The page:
A report from the Grattan Institute suggests it’s never been a better time for steel manufacturers to invest in renewables.

Steel manufacturing is the perfect industry to benefit from the injection of green power, suggests a new report from the Grattan Institute, replacing traditional coal-fired smelting and arc furnaces with clean-burning hydrogen.

It found that in many instances, excess generation during peaks, which can be used to produce hydrogen for smelting.

Traditionally one of the heaviest emitters of carbon pollution, is believed to be in an opportune position to capitalise on wind and solar. Most steel manufacturing facilities are based in Queensland and New South Wales, both states that have already seen significant investment in energy infrastructure.

WePower, a company that runs a renewable energy marketplace that uses blockchain technology to procure green power, believes its distributed system allows manufacturers to take advantage of multiple renewable energy projects and technologies to maximise renewable energy uptake while minimising cost.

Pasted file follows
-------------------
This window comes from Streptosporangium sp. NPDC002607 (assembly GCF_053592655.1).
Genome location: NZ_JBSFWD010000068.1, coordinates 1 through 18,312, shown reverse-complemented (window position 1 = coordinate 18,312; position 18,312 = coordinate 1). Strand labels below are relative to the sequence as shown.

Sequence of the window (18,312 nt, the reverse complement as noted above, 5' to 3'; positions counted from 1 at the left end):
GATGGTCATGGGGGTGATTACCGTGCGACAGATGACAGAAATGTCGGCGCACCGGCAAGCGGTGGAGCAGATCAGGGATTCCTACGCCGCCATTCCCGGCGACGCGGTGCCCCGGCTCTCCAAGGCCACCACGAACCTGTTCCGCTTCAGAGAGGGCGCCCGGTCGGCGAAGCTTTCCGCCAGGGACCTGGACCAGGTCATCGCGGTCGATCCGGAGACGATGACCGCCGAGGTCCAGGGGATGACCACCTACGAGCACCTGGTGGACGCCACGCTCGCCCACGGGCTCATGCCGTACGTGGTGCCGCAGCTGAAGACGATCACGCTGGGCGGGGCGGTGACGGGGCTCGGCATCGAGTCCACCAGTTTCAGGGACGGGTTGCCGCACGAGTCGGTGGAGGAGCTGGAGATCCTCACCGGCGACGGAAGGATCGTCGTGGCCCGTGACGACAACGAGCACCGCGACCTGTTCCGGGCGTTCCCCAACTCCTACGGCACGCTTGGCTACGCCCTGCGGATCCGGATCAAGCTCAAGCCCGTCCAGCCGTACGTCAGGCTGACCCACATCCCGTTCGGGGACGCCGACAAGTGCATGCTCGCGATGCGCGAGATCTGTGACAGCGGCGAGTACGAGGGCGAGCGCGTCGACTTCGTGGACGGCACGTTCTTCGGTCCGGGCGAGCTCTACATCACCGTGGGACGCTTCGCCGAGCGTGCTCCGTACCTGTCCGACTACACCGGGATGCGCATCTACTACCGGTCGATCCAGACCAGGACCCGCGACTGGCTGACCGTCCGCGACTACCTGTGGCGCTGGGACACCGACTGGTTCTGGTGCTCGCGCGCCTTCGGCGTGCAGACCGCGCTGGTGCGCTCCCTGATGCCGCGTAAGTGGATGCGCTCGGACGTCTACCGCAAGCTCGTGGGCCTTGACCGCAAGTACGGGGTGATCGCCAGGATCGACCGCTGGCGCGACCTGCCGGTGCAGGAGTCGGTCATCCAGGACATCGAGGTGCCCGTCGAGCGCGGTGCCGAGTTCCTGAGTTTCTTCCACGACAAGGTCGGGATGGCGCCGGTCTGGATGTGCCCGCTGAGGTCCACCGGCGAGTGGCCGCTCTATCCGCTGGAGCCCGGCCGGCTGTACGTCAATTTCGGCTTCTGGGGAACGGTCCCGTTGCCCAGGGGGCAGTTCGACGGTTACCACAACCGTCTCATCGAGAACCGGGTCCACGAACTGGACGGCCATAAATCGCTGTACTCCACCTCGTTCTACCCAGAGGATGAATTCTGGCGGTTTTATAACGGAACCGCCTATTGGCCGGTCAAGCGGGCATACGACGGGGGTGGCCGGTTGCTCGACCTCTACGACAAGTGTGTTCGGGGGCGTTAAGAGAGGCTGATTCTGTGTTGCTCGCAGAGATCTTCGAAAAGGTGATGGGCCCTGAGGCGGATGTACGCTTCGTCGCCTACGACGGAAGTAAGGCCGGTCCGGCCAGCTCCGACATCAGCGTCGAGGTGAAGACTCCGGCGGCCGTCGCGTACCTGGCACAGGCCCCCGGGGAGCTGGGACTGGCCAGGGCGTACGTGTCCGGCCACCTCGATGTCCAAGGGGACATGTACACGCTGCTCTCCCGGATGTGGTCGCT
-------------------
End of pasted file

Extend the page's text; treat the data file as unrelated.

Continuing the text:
Converting the existing coal-powered plant to wind, water or sunshine is at once technologically feasible and practically achievable through the use of Power Purchasing Agreements, where energy consumption financially supports a local renewable energy project.

Recent advances in technology  can provide steel producers flexibility and access to multiple renewable energy projects, making a tangible environmental impact while buying green energy at competitive rates with full transparency.

“We are delighted to provide businesses with opportunities that can help enhance environmental sustainability and support Australia’s green energy reform” said report author, WePower’s Harley Tempest. “Adoption of WePower practices has seen industry reduce costs by as much as 40% compared to existing market rates. It shifts the control of energy back to the hands of steel producers, allowing for flexibility and reduced costs while being able to hit social and financial targets.”

Furthermore, the report suggests that now is the time for manufacturers to capitalise on historically low energy prices, which tanked at the beginning of 2020. “The market crash earlier this year has presented a perfect opportunity for businesses to capitalise on record low rates, including retail PPAs falling below wholesale rates,” Tempest said.